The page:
5 Tips On How to Convince Your Parents You Are an AdultI'm 33 and I'm still not sure they're convinced...

  • Parenting
  • 5 Tips On How to Convince Your Parents You Are an Adult

In life, your parents have a great and special place. Why? They normally want to take great care of everything for you.

For instance, they do your dirty laundry. They will pack your lunch. They exercise their rights over you to give you curfews. They will scold your friends and try to stand up for you each opportunity they get. They even want to choose your dates. There are many other things they do for you to ensure you’re comfortable. They wipe your chin and fix your hair and will tell you what your wardrobe ought to look like. This is quite endearing, isn’t it?

Well, the only issue here is that you are ten years and over being a teenager. You have become an adult, to the eyes of the world. However, your parents will not just see this. So, you have a problem on how to convince your parents you are an adult.

As a teenager, probably you could not wait till you reached adulthood. This is the magical time that you would be able to ride off into the sunset of independence and freedom.

This is a fact. To your parents, you’re always their little child. Therefore, you can just imagine how it causes complications concerning convincing them to take you seriously, and provide that space you need to make your own critical choices in life. It’s not always easy.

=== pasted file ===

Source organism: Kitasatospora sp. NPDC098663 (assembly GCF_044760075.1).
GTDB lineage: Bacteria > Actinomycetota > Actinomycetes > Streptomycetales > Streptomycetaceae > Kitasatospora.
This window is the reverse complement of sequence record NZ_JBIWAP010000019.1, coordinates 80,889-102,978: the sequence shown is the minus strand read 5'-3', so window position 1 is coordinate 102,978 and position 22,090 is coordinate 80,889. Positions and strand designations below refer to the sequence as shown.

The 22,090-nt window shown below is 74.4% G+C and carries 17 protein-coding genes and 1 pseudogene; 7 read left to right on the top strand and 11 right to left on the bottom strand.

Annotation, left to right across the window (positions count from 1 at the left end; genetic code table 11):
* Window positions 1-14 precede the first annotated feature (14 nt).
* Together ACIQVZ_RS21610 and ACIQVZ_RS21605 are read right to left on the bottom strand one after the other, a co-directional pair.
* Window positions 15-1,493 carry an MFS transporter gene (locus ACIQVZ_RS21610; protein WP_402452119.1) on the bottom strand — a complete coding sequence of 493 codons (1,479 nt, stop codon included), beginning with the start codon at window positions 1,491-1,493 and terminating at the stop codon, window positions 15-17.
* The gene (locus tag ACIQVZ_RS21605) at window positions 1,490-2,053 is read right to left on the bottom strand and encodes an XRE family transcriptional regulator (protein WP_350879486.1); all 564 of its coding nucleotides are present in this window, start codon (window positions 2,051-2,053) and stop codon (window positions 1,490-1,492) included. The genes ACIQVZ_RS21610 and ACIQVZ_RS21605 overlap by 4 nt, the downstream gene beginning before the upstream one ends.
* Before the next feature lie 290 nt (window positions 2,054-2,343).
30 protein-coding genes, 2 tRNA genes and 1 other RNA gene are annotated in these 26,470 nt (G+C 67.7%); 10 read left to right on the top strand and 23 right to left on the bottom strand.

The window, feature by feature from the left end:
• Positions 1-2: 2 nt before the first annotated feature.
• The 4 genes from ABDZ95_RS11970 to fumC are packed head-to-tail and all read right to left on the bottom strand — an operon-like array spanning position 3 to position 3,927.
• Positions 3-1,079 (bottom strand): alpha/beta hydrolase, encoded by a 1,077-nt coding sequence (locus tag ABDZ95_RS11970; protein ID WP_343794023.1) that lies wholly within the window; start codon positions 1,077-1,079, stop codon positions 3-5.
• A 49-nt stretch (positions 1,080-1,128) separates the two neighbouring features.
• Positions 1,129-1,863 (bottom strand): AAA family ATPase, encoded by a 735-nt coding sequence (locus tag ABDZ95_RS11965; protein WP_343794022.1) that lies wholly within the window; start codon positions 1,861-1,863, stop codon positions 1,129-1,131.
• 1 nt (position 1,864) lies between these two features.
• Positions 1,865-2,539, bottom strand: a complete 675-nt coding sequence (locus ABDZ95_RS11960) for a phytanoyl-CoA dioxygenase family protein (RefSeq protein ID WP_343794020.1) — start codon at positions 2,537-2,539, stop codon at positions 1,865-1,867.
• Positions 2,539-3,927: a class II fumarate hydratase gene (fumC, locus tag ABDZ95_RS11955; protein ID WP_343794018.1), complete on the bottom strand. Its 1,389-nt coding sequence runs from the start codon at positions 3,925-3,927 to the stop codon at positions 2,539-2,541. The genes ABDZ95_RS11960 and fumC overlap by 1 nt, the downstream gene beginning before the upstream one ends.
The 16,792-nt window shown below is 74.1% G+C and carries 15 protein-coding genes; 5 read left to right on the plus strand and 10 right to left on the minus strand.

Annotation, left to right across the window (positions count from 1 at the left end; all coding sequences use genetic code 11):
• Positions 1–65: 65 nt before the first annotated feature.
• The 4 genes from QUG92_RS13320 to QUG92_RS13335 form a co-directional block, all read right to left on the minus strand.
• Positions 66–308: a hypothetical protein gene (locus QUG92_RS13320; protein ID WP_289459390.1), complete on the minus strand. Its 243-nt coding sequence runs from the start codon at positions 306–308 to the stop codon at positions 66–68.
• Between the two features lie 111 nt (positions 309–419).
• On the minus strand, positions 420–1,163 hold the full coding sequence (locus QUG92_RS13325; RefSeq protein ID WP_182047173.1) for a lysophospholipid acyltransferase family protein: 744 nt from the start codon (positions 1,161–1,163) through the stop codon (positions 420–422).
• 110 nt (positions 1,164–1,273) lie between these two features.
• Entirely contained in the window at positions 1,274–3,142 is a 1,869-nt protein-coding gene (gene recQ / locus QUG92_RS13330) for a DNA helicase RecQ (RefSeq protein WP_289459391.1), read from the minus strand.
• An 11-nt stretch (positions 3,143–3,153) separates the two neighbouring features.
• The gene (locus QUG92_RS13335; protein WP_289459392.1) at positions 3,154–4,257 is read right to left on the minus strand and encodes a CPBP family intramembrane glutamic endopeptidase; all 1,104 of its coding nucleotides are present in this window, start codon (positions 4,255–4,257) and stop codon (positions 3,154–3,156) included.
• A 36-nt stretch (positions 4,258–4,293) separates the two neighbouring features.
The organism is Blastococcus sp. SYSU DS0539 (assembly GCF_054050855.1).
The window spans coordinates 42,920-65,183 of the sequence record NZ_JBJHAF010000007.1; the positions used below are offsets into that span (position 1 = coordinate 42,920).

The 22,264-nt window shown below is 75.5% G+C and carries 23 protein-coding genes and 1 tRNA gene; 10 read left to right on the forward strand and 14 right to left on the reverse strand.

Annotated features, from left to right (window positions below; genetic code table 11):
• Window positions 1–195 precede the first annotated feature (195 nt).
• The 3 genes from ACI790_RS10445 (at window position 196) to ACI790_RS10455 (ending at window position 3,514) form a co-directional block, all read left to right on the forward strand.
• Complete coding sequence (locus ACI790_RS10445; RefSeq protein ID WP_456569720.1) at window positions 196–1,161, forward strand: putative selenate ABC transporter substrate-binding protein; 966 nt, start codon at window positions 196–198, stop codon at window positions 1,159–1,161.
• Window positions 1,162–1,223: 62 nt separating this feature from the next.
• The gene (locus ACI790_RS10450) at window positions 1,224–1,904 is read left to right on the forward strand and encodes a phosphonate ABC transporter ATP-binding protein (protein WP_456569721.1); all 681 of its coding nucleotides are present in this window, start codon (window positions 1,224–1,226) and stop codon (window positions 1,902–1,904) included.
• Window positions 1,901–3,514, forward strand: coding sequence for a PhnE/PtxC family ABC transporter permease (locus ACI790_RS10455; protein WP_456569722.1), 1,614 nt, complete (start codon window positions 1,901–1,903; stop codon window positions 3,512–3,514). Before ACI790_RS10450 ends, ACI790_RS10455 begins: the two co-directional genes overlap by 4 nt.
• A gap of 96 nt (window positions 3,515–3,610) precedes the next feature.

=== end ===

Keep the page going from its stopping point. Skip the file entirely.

Communication is the key…

How then can you deal with such a situation? One thing you’re going to realise is that the key is communication. With your parents, this is the best way you can deal with any kind of situation.

So you want to convince your parents that you’re an adult? Know this: How you react to them is very vital. Do not expect that a long screaming session is going to solve anything. On the contrary, this might just further convince your parents you should be under strict surveillance, or even be admitted into a rehab. What you need to get your parents to loosen their grip on you is going to need lots of patience, and on several instances some gentle confrontation. But first…

1. You should accept responsibility.

You might not normally like it when your parents “over-parent” you as an adult. However, in some cases, this is quite convenient. For example, where finances are concerned, when they need to pay everything for you, why not? But when, as an adult, they want to know where, and with whom, you’re with at all times — that’s another different thing. They just cannot do that. Correct?

When you are dependent financially on your parents, you should and cannot be surprised when they want to control you or be concerned with your life. For them to seriously take you as a responsible adult, you need to be a responsible adult capable of taking care of yourself. This includes your finances. By the way, this is what grownups do.

You now have a job and responsibilities. You should plan out your budget. Allocate your finances as well as monthly maintenance. Communicate to them that you’re going to take care of responsibility that month. Go on living within your means without bothering or relying on them. Surely, they are also not going to bother with your life if you show them this degree of responsibility.